Here’s the sad truth:
Fast forward to today. With the advent of nifty electronic site selection tools, it’s easier than ever to push out that RFP! Why stop at three destinations when, with a click of the mouse, a planner can choose twenty? There’s no harm in that, right? More to choose from and more competitors equals better results for the client, right?
Let’s take a look at how this all-too-common practice is deeply threatening our industry, both internally and externally.
More is NOT always better. Sometimes, more is just more. Talk to any hotel salesperson and they’re drowning in RFPs. And their odds of winning each piece of business have decreased dramatically in just a few years. When planners practice ‘RFP Spam,’ the competition goes way up and the potential to win business goes way down. Suppliers are spinning their wheels more and more, and that means they have less enthusiasm to put toward each lead – why bother if your odds are one in 50??
Faster is NOT always better. Most planners think a proposal is a simple template containing dates, rates and space, and not much time or effort goes into it. As a result, we’ve been granting shorter and shorter lead times for suppliers to turn around our RFPs. 24 hours is the norm these days (often shorter). How can a supplier infuse that proposal with creativity and respond thoroughly in 24 hours, especially when there are 50 other RFPs awaiting their attention (plus their normal workload of prospecting, sales calls, site tours, etc.)? We’re completely removing their ability to truly get to know our meeting needs and differentiate their proposals.
Commoditization is bad. Really, really bad. If all it takes for a planner to generate an RFP is a few minutes of filling out a form and a couple mouse clicks, anybody can do that. An administrative assistant, an intern, the boss’s teenage daughter. If a planner isn’t infusing her RFP with thoughtful research and wisdom, and has chosen to let the proposal responses BE her research, what value is she bringing to the process? She’s simply being a data entry technician, not the wise, creative event strategist she could be. Is it any wonder our superiors sometimes have a hard time understanding the value we bring to the table?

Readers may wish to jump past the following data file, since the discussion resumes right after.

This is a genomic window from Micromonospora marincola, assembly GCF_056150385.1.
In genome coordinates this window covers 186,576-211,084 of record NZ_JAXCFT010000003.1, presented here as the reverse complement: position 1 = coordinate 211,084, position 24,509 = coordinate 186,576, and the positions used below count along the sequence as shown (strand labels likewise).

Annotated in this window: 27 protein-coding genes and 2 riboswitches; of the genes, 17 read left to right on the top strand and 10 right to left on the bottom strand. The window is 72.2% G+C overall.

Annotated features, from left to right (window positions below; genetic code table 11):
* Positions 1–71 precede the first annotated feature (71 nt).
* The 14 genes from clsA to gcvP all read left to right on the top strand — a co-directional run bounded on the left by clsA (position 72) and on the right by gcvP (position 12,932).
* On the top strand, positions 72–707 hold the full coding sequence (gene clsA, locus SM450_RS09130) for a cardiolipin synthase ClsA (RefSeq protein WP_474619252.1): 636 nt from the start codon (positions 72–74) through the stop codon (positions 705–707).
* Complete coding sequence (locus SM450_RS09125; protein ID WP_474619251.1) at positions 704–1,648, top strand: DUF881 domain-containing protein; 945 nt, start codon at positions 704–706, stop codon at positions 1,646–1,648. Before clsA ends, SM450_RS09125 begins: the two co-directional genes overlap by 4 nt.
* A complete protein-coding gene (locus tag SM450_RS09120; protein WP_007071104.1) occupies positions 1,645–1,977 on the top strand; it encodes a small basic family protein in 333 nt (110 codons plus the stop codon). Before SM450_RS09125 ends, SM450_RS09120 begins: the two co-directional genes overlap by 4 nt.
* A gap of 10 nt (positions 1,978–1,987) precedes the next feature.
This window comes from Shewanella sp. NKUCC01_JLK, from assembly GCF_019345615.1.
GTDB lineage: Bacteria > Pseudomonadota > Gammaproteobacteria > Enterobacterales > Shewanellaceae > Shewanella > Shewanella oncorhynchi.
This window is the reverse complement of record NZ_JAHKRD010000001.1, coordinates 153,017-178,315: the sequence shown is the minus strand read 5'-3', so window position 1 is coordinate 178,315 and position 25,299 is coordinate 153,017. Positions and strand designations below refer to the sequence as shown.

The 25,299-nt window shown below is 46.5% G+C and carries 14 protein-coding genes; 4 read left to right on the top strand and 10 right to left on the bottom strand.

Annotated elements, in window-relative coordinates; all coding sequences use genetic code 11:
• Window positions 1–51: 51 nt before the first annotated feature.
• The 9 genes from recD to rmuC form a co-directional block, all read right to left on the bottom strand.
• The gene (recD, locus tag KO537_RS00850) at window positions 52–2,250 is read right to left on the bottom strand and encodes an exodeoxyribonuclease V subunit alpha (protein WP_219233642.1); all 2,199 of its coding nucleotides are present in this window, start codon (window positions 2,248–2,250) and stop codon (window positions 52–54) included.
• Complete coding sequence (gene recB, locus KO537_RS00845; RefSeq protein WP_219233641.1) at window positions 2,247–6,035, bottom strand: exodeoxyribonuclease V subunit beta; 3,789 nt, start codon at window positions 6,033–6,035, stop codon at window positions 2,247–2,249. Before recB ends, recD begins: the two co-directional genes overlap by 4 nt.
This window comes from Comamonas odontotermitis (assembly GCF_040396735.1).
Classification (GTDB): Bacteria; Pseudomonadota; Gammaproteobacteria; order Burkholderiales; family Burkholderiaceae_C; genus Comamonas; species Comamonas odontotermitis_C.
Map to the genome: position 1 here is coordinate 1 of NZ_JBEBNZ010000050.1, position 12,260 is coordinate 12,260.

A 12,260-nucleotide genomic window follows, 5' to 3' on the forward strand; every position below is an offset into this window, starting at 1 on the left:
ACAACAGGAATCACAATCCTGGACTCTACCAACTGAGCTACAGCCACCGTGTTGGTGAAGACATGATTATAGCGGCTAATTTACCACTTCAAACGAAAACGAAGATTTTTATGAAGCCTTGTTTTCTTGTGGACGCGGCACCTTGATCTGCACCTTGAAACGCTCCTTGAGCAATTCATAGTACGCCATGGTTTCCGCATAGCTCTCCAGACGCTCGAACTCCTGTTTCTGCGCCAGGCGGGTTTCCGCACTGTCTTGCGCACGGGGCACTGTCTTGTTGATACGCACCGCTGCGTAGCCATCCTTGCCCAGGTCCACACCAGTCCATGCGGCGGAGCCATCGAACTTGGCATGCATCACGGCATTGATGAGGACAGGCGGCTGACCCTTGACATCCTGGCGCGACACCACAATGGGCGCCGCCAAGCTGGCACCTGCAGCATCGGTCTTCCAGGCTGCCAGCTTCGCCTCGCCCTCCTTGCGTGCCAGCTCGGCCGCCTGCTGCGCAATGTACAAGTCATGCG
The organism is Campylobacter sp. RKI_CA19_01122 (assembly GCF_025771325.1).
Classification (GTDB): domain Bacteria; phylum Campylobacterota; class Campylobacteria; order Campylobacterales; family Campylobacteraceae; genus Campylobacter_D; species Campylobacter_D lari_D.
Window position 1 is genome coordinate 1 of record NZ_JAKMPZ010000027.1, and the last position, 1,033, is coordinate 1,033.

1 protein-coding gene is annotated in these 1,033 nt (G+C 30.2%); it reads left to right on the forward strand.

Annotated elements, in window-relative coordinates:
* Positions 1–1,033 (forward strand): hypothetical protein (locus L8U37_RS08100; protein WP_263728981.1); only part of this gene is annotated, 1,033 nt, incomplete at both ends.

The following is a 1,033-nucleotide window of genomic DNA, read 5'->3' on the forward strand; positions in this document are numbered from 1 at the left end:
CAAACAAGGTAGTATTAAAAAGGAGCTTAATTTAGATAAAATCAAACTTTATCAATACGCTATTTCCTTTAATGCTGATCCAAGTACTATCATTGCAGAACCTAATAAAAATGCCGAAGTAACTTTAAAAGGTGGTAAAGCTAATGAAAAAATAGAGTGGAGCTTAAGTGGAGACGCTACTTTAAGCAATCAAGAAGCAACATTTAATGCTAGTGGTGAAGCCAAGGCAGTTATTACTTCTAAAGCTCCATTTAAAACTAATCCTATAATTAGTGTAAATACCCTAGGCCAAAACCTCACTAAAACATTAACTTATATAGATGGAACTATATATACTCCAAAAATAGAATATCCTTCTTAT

If we only allow four hours’ turnaround time for our RFPs, and we’ve reduced the incentive to the salesperson by reducing their odds of winning the business, what do we expect in return? Here’s what we get: a lifeless proposal cranked out under pressure, using a generic template. Anybody can do that. An administrative assistant, an intern, the boss’s teenage daughter. See where I’m going with this?
When there’s no expertise involved on either end, both planner and supplier become a commodity – easily changed out for someone who can do it cheaper, because it certainly didn’t involve any expertise or hard-won wisdom. We’ve got to fix this!
Dear planner colleagues, the change has to start with us. Most electronic RFP companies have a vested interest in generating as much volume as possible for their suppliers, so they won’t be part of the solution. Suppliers are merely reacting – so planners are the ones who need to bring about a change. We created this mess and we need to clean it up.
What’s that you say? You’re not part of the problem? Even if you’re behaving admirably, giving one or two week deadlines and sending your RFPs out to only a short list of pre-qualified suppliers, you still feel the pain of the situation, I’m sure. You see, your thoughtfully crafted RFP is buried under the mountain of RFP SPAM on each supplier’s desk. They can’t get to yours because they have four-hour deadlines to meet. They can’t thoroughly read your four-page, beautifully crafted RFP because they have to focus on quantity, not quality. It’s a shame.
I’m not saying that we’re all guilty, but it’s in all our best interests to join together to fix the problem.
What can you do?
For starters, begin educating those around you about the problem. I really think most of this is a lack of awareness on the planner part. We don’t intentionally mean to cause suppliers to spin their wheels for naught, and we don’t want to harm the industry or damage our own reputations.
Take the new RFPsmart© pledge. Go to www.plannerbliss.com and vow to be part of the solution. Your pledge means you’ll send out RFPs only to a fair number of suppliers, and give a reasonable deadline.
Educate your supplier partners – let them know that they are serious contenders for your business, because you took the pledge and your RFP is RFPsmart© compliant.
Join me in taking the pledge today – let’s not just talk about the problem, but become part of the solution.
Shawna Suckow, CMP, is a veteran planner and the Founder of SPIN:Senior Planners Industry Network (www.spinplanners.com) and The Hive Network (www.thehivenetwork.org). She’s the author of Planner Pet Peeves and Supplier Pet Peeves, both available on Amazon. She is an award-winning speaker to audiences worldwide on audience engagement, supplier-planner relations and other meetings industry topics.